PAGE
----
Famed Gitmo Lawyer Facing Six Months in Prison For Writing Letter to Obama Detailing Torture of Client
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Lawyers for Binyam Mohamed face the incredible prospect of a six-month jail sentence in America after writing a letter to President Obama detailing their client's allegations of torture by U.S. agents.
The privilege review team -- officials from the U.S. Department of Defense who monitor and censor communication between Guantánamo prisoners and their lawyers -- have previously been accused of using their powers to suppress evidence of the abuse and mistreatment of detainees.
Clive Stafford Smith, director of legal charity Reprieve, and his colleague Ahmed Ghappour have been summoned to appear before a Washington court on May 11 after a complaint was made by the privilege review team.
Stafford Smith had written to the president after judges in the UK ruled against the release of U.S. evidence detailing Mohamed's alleged torture at Guantánamo. The letter [PDF] asked the president to reconsider the U.S. position and urged him to release the evidence into the public domain. He attached a memo summarizing the case because his US security clearance gives him access to the classified material. In order to comply with classification guidelines, the memo did not identify individual officers by name or specify locations of the abuse.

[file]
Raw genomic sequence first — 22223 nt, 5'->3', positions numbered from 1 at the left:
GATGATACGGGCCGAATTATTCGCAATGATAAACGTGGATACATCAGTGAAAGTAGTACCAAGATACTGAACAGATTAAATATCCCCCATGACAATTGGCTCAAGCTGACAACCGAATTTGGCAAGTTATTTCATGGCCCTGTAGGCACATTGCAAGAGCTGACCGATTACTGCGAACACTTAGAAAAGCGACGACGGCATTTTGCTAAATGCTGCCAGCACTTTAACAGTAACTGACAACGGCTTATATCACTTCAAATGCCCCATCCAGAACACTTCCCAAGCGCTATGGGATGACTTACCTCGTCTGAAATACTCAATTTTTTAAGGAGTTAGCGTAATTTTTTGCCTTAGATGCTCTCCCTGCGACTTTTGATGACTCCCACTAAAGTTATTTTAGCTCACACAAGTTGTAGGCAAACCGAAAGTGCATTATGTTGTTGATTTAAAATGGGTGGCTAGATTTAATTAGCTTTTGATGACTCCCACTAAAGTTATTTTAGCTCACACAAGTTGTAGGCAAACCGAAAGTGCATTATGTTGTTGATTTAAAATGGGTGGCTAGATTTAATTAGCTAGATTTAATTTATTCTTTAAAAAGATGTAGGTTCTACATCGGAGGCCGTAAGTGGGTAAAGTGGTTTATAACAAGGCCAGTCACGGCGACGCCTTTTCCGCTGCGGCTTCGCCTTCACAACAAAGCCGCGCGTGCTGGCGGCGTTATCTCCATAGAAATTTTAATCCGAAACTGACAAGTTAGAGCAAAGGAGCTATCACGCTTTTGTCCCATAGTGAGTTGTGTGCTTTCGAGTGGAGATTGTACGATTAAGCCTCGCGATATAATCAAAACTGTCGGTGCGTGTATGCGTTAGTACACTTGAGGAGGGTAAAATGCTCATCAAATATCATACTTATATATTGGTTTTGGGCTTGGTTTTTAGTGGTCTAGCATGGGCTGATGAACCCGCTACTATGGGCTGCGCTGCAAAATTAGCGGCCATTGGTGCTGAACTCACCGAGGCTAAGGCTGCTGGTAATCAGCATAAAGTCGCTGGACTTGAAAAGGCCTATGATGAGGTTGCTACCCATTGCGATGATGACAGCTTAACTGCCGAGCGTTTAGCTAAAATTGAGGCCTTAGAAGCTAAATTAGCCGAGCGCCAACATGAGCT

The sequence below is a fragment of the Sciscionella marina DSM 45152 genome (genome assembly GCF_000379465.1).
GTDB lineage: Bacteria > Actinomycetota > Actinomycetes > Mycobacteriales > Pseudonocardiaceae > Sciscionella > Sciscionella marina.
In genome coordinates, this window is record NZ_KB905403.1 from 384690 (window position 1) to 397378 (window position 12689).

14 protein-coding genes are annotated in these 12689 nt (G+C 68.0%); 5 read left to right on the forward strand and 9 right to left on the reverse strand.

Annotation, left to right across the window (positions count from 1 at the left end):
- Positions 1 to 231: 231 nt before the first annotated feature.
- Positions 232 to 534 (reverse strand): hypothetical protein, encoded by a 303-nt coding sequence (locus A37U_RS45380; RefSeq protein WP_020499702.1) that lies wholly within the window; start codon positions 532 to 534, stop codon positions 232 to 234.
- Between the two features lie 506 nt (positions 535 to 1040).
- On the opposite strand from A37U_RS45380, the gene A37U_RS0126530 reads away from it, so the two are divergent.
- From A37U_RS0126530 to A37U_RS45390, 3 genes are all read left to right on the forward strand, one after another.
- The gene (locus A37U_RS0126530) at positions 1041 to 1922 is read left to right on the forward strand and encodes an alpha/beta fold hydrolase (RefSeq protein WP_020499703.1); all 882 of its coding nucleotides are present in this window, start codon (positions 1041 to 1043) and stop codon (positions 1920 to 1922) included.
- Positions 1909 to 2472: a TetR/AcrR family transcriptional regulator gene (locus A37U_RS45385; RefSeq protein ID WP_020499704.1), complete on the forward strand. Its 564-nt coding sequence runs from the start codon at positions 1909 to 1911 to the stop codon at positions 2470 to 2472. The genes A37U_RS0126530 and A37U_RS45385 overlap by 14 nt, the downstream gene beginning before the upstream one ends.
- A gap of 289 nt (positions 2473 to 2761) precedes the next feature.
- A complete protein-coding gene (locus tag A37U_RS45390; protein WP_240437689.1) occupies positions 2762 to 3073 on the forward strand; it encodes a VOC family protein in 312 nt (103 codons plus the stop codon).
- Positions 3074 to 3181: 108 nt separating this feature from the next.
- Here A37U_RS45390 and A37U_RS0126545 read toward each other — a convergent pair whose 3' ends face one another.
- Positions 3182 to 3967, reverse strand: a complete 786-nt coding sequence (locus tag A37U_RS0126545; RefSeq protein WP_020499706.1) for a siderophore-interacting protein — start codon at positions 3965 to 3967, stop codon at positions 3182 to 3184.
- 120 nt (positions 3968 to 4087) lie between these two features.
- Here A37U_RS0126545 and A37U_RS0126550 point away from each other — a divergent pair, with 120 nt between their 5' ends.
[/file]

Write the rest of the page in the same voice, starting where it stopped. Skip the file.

He and Gappour submitted the memo to the privilege team for clearance but the memo was redacted to just the title, leaving the president unable to read it. Stafford Smith included the redacted copy of the memo in his letter to illustrate the extent to which it had been censored. He described it as a "bizarre reality." "You, as commander in chief, are being denied access to material that would help prove that crimes have been committed by U.S. personnel. This decision is being made by the very people who you command."
The privilege team argue that by releasing the redacted memo Reprieve has breached the rules that govern Guantánamo lawyers and have made a complaint to the court of "unprofessional conduct".
Stafford Smith described their actions as intimidation, saying the complaint "doesn't even specify the rule supposedly breached."